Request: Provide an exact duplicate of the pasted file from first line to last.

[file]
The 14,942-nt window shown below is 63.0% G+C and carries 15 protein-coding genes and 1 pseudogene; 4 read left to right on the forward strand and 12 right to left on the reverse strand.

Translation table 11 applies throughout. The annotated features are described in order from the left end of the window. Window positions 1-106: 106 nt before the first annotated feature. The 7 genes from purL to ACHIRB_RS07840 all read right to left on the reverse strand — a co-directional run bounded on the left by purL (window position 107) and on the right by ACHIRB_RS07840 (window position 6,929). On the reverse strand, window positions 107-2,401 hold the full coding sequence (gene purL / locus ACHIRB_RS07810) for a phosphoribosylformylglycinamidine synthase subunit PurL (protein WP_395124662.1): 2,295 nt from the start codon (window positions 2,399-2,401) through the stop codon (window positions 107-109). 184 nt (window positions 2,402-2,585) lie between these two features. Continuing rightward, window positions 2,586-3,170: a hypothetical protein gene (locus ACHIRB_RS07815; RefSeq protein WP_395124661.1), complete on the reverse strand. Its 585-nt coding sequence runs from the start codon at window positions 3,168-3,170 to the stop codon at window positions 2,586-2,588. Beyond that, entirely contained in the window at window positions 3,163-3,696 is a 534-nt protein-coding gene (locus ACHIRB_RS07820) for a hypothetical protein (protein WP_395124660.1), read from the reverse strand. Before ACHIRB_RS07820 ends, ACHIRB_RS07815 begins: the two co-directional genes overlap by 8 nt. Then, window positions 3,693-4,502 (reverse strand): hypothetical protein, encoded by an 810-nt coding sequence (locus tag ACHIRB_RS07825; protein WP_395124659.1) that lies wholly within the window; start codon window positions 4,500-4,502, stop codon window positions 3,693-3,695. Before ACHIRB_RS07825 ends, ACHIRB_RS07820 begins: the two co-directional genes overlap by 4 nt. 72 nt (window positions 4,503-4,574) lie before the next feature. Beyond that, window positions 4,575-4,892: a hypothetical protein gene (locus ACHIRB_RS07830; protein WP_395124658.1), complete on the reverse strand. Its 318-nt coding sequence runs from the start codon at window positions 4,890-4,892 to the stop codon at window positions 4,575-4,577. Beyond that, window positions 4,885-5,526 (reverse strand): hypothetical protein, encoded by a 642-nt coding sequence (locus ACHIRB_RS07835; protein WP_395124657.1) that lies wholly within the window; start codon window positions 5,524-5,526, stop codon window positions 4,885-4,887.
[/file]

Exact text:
The 14,942-nt window shown below is 63.0% G+C and carries 15 protein-coding genes and 1 pseudogene; 4 read left to right on the forward strand and 12 right to left on the reverse strand.

Translation table 11 applies throughout. The annotated features are described in order from the left end of the window. Window positions 1-106: 106 nt before the first annotated feature. The 7 genes from purL to ACHIRB_RS07840 all read right to left on the reverse strand — a co-directional run bounded on the left by purL (window position 107) and on the right by ACHIRB_RS07840 (window position 6,929). On the reverse strand, window positions 107-2,401 hold the full coding sequence (gene purL / locus ACHIRB_RS07810) for a phosphoribosylformylglycinamidine synthase subunit PurL (protein WP_395124662.1): 2,295 nt from the start codon (window positions 2,399-2,401) through the stop codon (window positions 107-109). 184 nt (window positions 2,402-2,585) lie between these two features. Continuing rightward, window positions 2,586-3,170: a hypothetical protein gene (locus ACHIRB_RS07815; RefSeq protein WP_395124661.1), complete on the reverse strand. Its 585-nt coding sequence runs from the start codon at window positions 3,168-3,170 to the stop codon at window positions 2,586-2,588. Beyond that, entirely contained in the window at window positions 3,163-3,696 is a 534-nt protein-coding gene (locus ACHIRB_RS07820) for a hypothetical protein (protein WP_395124660.1), read from the reverse strand. Before ACHIRB_RS07820 ends, ACHIRB_RS07815 begins: the two co-directional genes overlap by 8 nt. Then, window positions 3,693-4,502 (reverse strand): hypothetical protein, encoded by an 810-nt coding sequence (locus tag ACHIRB_RS07825; protein WP_395124659.1) that lies wholly within the window; start codon window positions 4,500-4,502, stop codon window positions 3,693-3,695. Before ACHIRB_RS07825 ends, ACHIRB_RS07820 begins: the two co-directional genes overlap by 4 nt. 72 nt (window positions 4,503-4,574) lie before the next feature. Beyond that, window positions 4,575-4,892: a hypothetical protein gene (locus ACHIRB_RS07830; protein WP_395124658.1), complete on the reverse strand. Its 318-nt coding sequence runs from the start codon at window positions 4,890-4,892 to the stop codon at window positions 4,575-4,577. Beyond that, window positions 4,885-5,526 (reverse strand): hypothetical protein, encoded by a 642-nt coding sequence (locus ACHIRB_RS07835; protein WP_395124657.1) that lies wholly within the window; start codon window positions 5,524-5,526, stop codon window positions 4,885-4,887.